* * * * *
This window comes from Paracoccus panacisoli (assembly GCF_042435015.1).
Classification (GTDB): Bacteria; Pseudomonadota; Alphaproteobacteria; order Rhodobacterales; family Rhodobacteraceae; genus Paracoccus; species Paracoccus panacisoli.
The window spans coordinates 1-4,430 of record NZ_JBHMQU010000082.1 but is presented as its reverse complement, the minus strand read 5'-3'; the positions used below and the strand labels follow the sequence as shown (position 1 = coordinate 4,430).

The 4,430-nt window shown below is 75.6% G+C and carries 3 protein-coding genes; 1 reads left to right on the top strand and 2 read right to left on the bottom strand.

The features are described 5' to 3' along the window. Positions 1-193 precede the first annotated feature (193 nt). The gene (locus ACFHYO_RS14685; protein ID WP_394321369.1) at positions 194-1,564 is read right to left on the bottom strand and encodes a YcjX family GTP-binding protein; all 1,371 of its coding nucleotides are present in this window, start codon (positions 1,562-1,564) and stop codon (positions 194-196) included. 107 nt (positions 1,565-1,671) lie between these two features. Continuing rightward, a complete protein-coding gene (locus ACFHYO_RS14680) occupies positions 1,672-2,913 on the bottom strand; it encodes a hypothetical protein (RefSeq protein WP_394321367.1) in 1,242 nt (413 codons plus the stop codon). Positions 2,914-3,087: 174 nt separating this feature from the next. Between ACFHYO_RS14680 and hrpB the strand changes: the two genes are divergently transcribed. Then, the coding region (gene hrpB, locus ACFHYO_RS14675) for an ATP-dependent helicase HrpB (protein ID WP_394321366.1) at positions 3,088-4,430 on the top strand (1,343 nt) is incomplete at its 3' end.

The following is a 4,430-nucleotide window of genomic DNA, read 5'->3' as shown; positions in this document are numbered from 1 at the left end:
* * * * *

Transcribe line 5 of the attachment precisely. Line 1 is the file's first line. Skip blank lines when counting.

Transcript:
The features are described 5' to 3' along the window. Positions 1-193 precede the first annotated feature (193 nt). The gene (locus ACFHYO_RS14685; protein ID WP_394321369.1) at positions 194-1,564 is read right to left on the bottom strand and encodes a YcjX family GTP-binding protein; all 1,371 of its coding nucleotides are present in this window, start codon (positions 1,562-1,564) and stop codon (positions 194-196) included. 107 nt (positions 1,565-1,671) lie between these two features. Continuing rightward, a complete protein-coding gene (locus ACFHYO_RS14680) occupies positions 1,672-2,913 on the bottom strand; it encodes a hypothetical protein (RefSeq protein WP_394321367.1) in 1,242 nt (413 codons plus the stop codon). Positions 2,914-3,087: 174 nt separating this feature from the next. Between ACFHYO_RS14680 and hrpB the strand changes: the two genes are divergently transcribed. Then, the coding region (gene hrpB, locus ACFHYO_RS14675) for an ATP-dependent helicase HrpB (protein ID WP_394321366.1) at positions 3,088-4,430 on the top strand (1,343 nt) is incomplete at its 3' end.